December 13, 1955.
Appeal from the Superior Court, Pinal County, Charles C. Bernstein, J.
F. Preston Sult, Eloy, Lewis, Roca, Scoville Beauchamp and John P. Frank, Phoenix, for appellant.
Robert Morrison, Atty. Gen., H.B. Daniels, Asst. Atty. Gen., and T.J. Mahoney, County Atty. of Pinal County, Florence, for appellee.
This is an appeal by Dr. H.T. Boozer (defendant-appellant) from a judgment of conviction of the crime of abortion, being in violation of Section 43-301, A.C.A. 1939. The defendant, a medical practitioner in the town of Superior, was charged by the county attorney of Pinal County with having unlawfully procured the miscarriage of one Dora Jean Williams in June, 1954. The jury returned a verdict of guilty, a motion for new trial was duly made and denied, judgment of conviction was entered and this appeal followed.
Taking the evidence as a whole, construed in a light most favorable to the state, the jury was fully justified in finding that Dora Jean Williams, accompanied by her husband, came to defendant for the purpose of procuring a criminal abortion, this without any regard to whether she needed it for the sake of her health. She and her husband both testified that they had learned from others that Dr. Boozer would perform such an operation, and that Mrs. Williams was in good health when they went to Superior the latter part of June, 1954, to learn if defendant would perform an abortion upon her, and that such an operation was in no wise necessary to save her life. They stated the step was taken to avoid the shame and disgrace of a pregnancy incurred prior to marriage and also for financial reasons. Dr. DePinto, a Phoenix obstetrician, testified that when he first examined Mrs. Williams on April 2, 1954 (before her marriage), he found her to be pregnant. Six weeks later, as a married woman, she returned for another examination and he found a normal two and one-half months pregnancy to exist with no indication of any complications. The defendant, upon taking the witness stand, admitted that he had procured the miscarriage of Dora Jean Williams — for a cash fee of $300 payable in advance — but contended that the operation was performed because of her physical condition. Specifically he stated that the mouth of the womb was considerably inflamed and that "* * * amniotic fluid was oozing out * * *" hence he felt a miscarriage was inevitable and it was imperative to remove the contents of the womb to avoid the danger of infection that might possibly be fatal to the mother. He asserted it was with this intent that he performed the operation. By its verdict it obviously appears the jury disbelieved the defendant.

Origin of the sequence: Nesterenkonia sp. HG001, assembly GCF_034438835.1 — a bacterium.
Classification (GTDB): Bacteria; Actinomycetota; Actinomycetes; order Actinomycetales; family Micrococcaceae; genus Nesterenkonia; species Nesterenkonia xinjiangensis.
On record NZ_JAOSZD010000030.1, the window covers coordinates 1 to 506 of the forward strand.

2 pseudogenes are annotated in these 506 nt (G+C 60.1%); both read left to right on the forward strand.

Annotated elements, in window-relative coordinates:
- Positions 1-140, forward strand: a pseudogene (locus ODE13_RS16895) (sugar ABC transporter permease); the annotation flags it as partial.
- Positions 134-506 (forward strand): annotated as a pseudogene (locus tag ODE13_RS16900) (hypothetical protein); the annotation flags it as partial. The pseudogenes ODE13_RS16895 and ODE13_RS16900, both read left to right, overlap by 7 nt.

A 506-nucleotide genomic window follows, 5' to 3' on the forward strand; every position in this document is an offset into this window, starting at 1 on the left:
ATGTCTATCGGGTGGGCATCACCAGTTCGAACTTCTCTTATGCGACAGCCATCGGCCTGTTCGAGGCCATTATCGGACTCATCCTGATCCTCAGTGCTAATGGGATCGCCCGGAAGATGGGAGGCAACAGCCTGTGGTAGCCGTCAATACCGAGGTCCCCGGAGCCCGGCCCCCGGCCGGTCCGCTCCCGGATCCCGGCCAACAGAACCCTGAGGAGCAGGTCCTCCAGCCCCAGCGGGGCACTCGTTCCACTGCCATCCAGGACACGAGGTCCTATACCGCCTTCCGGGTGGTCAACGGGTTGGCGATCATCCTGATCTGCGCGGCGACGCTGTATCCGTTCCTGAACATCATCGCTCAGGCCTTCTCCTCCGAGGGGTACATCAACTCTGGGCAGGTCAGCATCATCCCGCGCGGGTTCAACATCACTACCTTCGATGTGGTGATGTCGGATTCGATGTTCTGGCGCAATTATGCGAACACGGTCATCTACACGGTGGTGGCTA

There are three assignments of error presented and a number of supporting propositions of law. We shall state and consider these assignments in such order as seems best.